As a result, their farm is more profitable and delivers flavor and nutrient density. The operation is vertically integrated, locally, from the seeds to farming to their own production facility. This enables them to care for the delicate tomatoes and extend their shelf life through thoughtfully processed products. For them, going CPG – taking a seasonal product and turning it into a product that can be sold at any time, everywhere – is what’s made their heirloom tomatoes work.
As for certification, they’ve chosen to work with Regenified™ given its emphasis on biodiversity and pathway that supports incremental progress. For Tomato Bliss and their partner farmers, becoming a certified regenerative product (on top of the existing farm certification) is a bigger hurdle and one they hop to accomplish in the future.
“If we can get a commercial tomato farmer who grows one type of tomato to go to two types of tomatoes, that would be a step in the right direction. I can't imagine that we'd ever have a hard line that wouldn't support any improvement. Farming is an art, it’s not always a perfect science. So we really do try to focus on progress over perfection. And how can we make incremental steps to continue to build a food supply chain that works? And when I say works, there are so many components, right, one that's profitable, and one that's aligned with our mission for people and planet. And so we're working towards that North Star every day.” – Monique
Fueling Growth, Differently
As a small but mighty team trying to achieve their mission and maintain capital efficiency, they’ve put their primary focus on food service. Through the Food Foundry accelerator program, they established a relationship with Gordon Food Service, getting support in marketing and sales, and lots of exposure within their distribution centers.
They’ve also capitalized on the sector’s price elasticity, efficient supply chains, faster path to scale, and larger volumes. And, it turns out, their product resonates for some very interesting reasons:
- Tomato Bliss aligns with university ESG mandates, and delivers a home run for sports teams focused on nutrition.
- For healthcare, Tomato Bliss provides a convenient, tasty option that’s low in sodium, high in vitamins and antioxidants.
- Also, chefs love it because it’s easy to use, incredibly versatile as a scratch ingredient, and tastes amazing.
Unfortunately, their path to retail has been less clear. As a shelf-stable, jarred product housed in the center aisles, it’s hard to get the attention of their target shopper who typical spends most of their time in the periphery of the store.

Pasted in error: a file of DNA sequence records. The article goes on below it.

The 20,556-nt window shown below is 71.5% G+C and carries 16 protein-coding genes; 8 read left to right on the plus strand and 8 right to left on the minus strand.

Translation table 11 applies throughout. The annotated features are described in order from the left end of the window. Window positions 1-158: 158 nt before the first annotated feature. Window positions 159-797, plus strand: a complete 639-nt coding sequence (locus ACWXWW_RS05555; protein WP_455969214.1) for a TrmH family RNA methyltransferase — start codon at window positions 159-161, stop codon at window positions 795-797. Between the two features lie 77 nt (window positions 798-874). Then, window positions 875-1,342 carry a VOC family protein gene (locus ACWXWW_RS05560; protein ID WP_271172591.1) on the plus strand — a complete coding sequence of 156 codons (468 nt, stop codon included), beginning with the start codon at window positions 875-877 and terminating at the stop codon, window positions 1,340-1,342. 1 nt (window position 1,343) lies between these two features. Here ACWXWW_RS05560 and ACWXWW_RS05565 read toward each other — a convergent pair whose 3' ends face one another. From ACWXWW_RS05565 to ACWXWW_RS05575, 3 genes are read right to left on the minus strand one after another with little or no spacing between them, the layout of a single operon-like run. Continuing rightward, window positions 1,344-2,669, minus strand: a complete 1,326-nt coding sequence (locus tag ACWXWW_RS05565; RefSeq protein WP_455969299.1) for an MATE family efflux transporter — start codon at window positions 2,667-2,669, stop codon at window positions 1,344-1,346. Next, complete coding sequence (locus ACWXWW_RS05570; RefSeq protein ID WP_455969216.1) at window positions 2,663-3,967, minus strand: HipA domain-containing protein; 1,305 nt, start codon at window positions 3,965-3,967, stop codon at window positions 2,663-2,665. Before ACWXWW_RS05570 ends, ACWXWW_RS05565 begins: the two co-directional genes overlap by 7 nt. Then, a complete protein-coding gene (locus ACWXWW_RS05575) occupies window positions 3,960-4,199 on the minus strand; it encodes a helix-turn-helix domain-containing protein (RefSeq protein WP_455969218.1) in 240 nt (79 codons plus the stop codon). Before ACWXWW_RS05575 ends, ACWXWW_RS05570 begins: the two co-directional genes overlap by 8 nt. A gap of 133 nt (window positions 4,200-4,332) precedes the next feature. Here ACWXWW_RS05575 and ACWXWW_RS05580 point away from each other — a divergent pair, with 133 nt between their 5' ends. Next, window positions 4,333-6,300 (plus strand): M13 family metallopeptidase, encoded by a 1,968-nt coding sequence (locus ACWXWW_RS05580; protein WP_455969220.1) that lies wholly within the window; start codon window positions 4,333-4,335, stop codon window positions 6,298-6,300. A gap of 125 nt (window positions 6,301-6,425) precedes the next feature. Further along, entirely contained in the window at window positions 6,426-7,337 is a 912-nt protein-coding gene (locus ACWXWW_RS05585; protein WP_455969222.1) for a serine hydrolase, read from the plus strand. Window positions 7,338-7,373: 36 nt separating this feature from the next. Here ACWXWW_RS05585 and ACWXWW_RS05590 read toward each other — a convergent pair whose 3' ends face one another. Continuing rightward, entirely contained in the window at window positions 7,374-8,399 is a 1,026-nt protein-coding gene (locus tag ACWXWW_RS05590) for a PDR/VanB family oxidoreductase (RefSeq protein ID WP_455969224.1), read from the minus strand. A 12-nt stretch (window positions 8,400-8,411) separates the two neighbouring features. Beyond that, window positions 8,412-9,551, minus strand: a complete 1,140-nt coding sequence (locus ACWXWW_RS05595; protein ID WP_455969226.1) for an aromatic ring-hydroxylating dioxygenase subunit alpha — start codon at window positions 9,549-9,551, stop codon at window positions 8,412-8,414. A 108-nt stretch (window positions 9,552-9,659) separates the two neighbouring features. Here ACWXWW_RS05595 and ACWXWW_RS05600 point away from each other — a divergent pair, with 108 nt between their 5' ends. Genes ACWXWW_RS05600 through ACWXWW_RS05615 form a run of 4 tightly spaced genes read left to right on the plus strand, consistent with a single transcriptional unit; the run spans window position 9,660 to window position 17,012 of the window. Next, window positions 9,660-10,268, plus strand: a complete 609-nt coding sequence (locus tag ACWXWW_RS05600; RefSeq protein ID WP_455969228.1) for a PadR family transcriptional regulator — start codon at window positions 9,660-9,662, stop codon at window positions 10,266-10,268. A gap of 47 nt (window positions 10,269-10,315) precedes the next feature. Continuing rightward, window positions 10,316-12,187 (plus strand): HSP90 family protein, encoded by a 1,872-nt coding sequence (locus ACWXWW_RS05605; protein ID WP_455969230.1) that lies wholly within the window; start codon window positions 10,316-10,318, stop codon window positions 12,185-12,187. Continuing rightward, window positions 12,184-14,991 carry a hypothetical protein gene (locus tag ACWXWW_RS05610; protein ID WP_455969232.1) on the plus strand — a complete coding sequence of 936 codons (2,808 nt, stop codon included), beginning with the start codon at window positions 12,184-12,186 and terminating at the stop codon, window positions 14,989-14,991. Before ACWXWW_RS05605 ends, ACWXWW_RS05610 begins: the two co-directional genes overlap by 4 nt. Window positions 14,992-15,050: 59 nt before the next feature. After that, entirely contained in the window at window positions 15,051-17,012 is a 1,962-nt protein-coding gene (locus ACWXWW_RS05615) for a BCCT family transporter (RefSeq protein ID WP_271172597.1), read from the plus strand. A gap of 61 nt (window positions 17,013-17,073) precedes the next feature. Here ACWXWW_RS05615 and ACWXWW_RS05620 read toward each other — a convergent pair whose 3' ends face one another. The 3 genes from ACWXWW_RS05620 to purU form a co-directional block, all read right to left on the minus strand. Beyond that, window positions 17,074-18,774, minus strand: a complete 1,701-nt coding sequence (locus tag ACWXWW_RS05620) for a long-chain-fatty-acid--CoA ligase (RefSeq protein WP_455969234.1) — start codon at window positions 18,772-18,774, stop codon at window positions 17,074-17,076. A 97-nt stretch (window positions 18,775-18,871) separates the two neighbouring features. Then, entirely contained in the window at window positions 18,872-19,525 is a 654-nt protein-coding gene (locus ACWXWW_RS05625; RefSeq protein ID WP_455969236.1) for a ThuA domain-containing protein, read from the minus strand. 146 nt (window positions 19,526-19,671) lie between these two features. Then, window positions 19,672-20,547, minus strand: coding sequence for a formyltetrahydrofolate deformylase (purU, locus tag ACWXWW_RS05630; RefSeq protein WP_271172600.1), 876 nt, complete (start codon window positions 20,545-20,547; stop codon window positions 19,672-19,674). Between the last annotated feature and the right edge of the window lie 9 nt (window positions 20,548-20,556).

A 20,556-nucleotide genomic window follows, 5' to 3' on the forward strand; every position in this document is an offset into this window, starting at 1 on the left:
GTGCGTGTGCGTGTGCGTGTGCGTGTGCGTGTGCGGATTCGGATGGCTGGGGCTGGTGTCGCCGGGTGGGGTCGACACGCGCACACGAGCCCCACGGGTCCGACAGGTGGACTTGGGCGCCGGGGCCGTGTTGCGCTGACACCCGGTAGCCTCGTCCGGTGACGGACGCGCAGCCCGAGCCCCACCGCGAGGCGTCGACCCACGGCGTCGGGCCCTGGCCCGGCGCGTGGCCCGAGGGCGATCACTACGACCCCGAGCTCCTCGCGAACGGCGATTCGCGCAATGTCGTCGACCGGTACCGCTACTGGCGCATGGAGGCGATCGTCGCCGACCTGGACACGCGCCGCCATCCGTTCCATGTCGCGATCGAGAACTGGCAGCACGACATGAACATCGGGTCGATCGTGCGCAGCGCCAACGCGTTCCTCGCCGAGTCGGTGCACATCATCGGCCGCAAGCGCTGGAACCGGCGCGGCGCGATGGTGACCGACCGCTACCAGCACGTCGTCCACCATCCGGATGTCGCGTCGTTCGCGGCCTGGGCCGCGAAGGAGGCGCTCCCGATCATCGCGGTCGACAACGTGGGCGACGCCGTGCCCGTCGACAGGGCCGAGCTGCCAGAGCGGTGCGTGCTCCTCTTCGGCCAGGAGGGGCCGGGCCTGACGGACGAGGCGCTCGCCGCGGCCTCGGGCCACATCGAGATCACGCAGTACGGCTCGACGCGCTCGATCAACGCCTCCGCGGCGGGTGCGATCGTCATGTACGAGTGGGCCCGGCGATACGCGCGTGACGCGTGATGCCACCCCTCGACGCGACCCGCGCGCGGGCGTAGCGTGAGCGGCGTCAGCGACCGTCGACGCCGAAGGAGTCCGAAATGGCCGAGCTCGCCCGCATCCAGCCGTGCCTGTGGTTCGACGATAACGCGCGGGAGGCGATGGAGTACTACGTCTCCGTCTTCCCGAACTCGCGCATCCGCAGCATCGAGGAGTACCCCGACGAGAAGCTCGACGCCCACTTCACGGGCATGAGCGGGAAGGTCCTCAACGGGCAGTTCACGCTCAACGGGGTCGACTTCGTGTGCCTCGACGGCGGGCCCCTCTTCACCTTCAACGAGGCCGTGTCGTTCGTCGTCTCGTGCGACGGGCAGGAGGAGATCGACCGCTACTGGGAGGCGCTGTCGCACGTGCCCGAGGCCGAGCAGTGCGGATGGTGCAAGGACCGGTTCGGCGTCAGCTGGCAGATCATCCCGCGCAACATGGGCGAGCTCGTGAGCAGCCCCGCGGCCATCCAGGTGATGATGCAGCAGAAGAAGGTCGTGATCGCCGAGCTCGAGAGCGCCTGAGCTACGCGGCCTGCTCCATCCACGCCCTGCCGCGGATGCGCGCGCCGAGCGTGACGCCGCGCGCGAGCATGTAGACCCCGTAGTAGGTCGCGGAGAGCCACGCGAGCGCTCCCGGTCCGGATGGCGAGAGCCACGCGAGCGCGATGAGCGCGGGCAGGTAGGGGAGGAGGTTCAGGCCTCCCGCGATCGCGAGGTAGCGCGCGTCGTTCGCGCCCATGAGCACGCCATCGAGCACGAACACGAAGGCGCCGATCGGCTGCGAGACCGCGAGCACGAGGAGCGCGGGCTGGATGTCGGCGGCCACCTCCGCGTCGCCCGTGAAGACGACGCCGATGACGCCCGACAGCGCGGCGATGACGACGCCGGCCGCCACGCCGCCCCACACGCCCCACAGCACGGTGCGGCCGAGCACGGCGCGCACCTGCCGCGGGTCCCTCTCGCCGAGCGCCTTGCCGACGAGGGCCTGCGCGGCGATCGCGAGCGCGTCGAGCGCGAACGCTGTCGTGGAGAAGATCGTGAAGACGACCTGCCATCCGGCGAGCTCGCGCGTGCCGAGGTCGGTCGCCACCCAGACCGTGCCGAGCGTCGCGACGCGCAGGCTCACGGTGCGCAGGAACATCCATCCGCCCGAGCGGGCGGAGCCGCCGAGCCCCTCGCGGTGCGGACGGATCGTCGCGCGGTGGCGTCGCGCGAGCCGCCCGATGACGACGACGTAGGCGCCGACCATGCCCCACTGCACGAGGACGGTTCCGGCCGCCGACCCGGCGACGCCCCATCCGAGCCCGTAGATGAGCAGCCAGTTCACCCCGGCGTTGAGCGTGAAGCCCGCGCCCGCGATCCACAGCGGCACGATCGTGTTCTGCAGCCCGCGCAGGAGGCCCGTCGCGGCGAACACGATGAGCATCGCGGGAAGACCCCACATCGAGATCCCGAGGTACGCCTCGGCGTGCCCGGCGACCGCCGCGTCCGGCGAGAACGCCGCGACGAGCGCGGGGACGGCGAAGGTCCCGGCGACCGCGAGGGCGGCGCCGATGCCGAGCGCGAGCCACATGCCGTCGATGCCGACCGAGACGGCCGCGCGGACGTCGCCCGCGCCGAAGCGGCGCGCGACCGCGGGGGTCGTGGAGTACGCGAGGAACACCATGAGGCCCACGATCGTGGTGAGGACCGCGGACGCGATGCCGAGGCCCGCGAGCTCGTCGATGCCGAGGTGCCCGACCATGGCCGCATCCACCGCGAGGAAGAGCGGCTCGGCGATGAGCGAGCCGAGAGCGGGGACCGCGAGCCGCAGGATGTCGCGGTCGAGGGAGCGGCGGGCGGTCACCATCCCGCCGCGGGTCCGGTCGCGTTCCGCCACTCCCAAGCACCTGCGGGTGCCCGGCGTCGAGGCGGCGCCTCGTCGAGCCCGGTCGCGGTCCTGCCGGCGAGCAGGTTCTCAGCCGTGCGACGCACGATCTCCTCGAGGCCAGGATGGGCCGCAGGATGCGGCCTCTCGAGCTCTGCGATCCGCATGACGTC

“My real dream is to be able to cross-merchandise in the produce department. The center grocery store has unbelievable potential to be revisited, to be fresh and have a real attention to ingredients and the sourcing of those ingredients and the climate impact. We’ve developed an innovation that allows us to extend the shelf life of fresh roasted heirloom tomatoes so that you can enjoy heirloom tomatoes all year round… Grocery stores need a new category with the freshness of the produce aisle and the convenience of the inner market. A category where it's clean fresh food in a self-stable product.” – Monique
50% Market Share for Regen
For the gals at Tomato Bliss, they want to see a lot more of what they’re doing, but at a bigger scale: Building sustainable supply chains in a way that’s better for the planet and people, and profitable. As a farmer, Marie believes the farmers are ready - we just need to give them a market that makes it worthwhile.
“A lot of people said you're crazy trying to build a national brand without industrial food as the main ingredient. But the supply chain has proven to be robust. We had hoped for 180,000 lbs this year and we ended up at 300,000 lbs. That’s a lot of tomatoes and a clear path to 2 million lbs within five years. We can build the supply chain. We are going to convert mono-cultivated tomato fields to biodiverse tomato fields.” – Marie
You can check out the full episode with Monique Hypes & Marie Krane @ Tomato Bliss HERE.
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This ReGen Recap was produced with support from Kristina Tober